Mann was the first volunteer staff person in the WAMM office. She understood the importance of an office and staff to an organization and as a result she saw WAMM celebrate 40 years as a persistent anti-war presence opposing U.S. foreign policy. At times these were unpopular positions such as WAMM’s early decision to support Palestinians in their struggle for liberation, opposition to the U.S./NATO dismemberment of Yugoslavia and the U.S. involvement in the unsuccessful but destructive attempt at regime change in Syria.

Mann was very well informed, followed events closely and had a sharp and correct analysis and understanding of the depth and breadth of U.S. imperialism. She understood that capitalism was the root of U.S. wars at home and abroad. Her response to the injustices, oppression and violence perpetrated on both individuals as well as countries in the crosshairs of U.S. militarism was swift and strong which led her to immediate action.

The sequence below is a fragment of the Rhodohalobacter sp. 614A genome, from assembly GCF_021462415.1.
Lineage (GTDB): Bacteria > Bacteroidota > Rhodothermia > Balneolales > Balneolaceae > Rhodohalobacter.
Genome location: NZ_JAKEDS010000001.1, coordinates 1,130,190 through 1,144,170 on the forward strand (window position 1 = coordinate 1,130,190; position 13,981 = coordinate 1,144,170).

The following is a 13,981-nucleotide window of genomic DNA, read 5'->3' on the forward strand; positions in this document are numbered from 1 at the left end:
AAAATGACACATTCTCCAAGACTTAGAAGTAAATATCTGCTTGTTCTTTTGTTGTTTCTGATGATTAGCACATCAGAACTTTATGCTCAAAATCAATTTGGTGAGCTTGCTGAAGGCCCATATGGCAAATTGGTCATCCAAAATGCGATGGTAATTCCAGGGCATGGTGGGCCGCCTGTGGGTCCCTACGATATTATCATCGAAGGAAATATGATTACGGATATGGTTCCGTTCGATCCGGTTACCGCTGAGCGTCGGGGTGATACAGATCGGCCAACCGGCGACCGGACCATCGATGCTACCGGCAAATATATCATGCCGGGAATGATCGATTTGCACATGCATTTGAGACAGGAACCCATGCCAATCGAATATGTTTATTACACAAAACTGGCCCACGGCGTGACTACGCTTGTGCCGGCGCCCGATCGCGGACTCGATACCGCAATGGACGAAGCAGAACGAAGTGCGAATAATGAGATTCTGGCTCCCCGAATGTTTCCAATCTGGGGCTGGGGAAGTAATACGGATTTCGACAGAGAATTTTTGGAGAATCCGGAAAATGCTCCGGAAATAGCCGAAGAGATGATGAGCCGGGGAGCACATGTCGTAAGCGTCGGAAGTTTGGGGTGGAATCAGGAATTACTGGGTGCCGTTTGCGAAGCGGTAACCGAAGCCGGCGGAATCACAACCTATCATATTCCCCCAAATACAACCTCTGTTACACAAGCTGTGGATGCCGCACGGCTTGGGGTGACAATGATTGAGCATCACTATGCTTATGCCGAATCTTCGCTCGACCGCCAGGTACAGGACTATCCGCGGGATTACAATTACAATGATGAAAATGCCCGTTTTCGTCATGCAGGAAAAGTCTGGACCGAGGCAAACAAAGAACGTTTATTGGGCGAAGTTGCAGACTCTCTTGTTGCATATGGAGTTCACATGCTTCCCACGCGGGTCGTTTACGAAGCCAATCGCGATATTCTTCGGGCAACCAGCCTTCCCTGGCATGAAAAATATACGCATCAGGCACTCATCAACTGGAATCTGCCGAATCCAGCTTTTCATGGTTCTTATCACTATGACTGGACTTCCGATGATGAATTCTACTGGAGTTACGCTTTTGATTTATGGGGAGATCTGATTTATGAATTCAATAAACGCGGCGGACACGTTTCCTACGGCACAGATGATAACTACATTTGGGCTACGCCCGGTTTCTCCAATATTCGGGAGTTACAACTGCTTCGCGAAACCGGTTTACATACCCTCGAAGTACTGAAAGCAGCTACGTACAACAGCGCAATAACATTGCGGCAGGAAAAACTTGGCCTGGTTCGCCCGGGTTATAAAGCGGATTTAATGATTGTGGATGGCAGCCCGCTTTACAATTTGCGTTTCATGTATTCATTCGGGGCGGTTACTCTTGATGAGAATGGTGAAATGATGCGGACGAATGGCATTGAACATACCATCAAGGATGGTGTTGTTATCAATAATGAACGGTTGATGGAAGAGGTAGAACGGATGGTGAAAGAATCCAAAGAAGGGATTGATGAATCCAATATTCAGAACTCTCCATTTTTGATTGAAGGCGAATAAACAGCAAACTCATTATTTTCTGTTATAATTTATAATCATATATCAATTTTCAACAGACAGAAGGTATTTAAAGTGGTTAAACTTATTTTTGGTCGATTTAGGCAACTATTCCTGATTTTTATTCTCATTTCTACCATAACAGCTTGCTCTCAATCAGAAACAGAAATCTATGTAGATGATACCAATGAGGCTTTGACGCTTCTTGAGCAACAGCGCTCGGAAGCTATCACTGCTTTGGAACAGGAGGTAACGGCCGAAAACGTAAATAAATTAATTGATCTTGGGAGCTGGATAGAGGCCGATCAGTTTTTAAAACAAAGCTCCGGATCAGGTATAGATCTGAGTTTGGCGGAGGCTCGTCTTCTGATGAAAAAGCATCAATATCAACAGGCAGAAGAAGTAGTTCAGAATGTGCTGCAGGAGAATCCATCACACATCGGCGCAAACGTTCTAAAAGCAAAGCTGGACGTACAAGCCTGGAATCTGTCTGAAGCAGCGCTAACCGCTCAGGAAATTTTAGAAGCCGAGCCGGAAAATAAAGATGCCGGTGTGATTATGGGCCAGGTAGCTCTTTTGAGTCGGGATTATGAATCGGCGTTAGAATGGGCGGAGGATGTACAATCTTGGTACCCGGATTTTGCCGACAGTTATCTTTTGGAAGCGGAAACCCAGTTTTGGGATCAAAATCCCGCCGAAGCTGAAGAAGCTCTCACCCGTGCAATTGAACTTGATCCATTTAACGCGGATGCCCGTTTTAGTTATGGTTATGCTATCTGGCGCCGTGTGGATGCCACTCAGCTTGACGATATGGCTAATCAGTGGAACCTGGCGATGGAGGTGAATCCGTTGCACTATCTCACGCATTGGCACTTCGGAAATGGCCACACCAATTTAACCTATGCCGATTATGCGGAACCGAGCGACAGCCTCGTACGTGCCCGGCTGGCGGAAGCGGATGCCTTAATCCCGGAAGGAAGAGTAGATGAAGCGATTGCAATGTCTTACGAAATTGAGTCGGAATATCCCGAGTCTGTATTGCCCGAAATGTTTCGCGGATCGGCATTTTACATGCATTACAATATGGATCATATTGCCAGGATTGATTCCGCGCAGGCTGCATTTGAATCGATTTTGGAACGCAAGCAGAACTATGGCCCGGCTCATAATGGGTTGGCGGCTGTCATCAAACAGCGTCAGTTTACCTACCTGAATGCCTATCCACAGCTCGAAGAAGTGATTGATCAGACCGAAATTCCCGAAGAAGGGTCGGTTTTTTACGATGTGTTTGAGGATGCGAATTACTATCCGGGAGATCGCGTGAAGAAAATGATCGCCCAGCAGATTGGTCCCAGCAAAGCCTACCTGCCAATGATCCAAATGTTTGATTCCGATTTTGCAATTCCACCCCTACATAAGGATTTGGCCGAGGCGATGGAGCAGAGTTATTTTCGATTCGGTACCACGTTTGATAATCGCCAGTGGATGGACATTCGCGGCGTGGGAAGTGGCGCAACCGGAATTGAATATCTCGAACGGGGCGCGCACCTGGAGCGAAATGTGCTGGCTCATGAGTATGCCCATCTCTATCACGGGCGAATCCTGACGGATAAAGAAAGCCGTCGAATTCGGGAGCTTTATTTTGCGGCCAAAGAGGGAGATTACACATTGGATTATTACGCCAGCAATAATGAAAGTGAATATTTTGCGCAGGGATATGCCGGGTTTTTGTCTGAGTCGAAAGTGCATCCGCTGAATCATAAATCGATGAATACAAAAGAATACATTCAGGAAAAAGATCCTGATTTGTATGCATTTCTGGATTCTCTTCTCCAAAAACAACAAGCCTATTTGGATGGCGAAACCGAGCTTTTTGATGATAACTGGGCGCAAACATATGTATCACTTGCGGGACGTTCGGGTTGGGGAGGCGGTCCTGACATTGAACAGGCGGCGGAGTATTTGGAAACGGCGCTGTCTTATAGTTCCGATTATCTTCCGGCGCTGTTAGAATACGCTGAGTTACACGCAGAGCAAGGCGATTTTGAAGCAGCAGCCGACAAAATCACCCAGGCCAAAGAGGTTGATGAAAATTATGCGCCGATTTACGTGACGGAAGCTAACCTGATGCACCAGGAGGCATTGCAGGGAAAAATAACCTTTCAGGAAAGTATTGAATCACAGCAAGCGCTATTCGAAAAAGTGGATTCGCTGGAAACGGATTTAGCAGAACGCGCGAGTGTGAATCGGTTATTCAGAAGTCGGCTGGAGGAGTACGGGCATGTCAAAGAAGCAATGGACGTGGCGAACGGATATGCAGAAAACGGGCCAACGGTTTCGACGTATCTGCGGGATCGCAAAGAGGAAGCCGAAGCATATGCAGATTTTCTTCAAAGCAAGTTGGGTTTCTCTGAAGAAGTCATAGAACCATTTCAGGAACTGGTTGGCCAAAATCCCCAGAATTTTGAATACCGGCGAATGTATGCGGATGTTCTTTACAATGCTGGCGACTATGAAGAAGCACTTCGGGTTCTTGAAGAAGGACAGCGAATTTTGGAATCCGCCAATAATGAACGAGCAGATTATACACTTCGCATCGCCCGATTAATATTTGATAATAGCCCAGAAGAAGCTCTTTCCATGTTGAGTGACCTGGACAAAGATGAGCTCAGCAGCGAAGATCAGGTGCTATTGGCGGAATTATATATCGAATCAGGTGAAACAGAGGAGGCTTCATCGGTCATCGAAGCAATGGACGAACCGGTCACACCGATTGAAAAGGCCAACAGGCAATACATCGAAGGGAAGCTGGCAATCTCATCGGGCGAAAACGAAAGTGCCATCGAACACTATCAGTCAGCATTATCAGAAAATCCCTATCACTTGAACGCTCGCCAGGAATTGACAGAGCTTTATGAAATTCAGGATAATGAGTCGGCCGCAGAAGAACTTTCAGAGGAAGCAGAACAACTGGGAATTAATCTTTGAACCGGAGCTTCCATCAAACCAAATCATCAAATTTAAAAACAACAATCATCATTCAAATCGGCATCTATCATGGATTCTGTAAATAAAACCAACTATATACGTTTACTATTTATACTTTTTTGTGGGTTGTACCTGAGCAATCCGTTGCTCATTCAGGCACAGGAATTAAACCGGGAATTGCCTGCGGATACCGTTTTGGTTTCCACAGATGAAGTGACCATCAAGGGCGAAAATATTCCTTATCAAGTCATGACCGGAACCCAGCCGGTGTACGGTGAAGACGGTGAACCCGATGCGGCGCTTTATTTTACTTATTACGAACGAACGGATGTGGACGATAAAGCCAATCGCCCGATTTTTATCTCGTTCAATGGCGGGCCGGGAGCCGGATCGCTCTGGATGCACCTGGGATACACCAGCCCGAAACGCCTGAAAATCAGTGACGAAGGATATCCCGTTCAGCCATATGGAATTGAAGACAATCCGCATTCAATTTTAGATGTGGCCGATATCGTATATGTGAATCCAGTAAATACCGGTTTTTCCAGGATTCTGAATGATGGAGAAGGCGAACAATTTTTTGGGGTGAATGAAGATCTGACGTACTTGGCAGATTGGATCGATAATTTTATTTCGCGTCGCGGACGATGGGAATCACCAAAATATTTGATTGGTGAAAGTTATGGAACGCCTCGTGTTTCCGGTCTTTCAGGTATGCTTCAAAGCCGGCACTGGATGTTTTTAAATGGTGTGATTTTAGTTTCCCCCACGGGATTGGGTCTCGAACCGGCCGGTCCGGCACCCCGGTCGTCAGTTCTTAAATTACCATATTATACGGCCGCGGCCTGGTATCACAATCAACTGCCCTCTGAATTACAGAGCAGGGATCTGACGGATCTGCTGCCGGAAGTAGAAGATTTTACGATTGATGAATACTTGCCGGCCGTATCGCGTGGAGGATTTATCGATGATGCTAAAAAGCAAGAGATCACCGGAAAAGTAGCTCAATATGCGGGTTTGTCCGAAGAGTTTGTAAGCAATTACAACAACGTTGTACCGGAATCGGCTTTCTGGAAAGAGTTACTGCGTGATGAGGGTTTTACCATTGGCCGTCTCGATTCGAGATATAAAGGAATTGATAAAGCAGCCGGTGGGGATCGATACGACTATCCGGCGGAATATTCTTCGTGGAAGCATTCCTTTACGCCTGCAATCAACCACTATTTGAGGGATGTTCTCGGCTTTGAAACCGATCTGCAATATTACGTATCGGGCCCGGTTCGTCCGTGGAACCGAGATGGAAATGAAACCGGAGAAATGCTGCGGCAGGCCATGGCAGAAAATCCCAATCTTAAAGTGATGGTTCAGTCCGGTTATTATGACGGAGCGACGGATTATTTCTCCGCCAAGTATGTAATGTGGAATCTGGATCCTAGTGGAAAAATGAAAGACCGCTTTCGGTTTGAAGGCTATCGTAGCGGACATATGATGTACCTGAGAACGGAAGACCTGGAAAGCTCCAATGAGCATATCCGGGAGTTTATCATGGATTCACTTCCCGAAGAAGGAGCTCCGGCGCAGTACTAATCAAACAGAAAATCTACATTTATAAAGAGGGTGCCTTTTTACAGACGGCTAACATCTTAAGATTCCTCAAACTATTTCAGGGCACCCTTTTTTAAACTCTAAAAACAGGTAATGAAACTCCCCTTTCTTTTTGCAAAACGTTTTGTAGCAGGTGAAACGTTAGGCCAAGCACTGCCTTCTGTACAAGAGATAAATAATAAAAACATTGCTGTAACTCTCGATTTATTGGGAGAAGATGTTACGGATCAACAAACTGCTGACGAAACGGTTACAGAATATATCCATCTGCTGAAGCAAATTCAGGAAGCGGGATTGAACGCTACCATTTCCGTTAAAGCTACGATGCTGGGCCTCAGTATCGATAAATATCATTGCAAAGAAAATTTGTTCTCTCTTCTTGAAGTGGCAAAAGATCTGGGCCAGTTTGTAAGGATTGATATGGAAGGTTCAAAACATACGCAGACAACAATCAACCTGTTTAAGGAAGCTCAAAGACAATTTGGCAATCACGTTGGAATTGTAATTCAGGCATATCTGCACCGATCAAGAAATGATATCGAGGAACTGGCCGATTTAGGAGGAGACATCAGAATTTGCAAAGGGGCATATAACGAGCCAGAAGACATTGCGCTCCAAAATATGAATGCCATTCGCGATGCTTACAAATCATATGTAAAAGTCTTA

She gave and organized support to countless people. Sara Olson, a current WAMM board member, recalls, “Once, while incarcerated, I requested what is called an ‘Olson Review.’ My so-called ‘counselor,’ a former Los Angeles County sheriff, a former member of a corrupt bunch if there ever was one, had to wait while I read my entire C file [criminal file]. I recall a letter Polly's husband wrote to the California attorney general, telling him he should see to it that the judge on my case in Los Angeles be disbarred and why he, Walter, thought so. Next, there was Polly's letter. As my counselor twisted and turned with frustration in his seat, I read her beautiful, well-turned phrases of support, tears streaming down my cheeks. While there are rarely good days in prison, for me, Polly's letter made it one of the best.”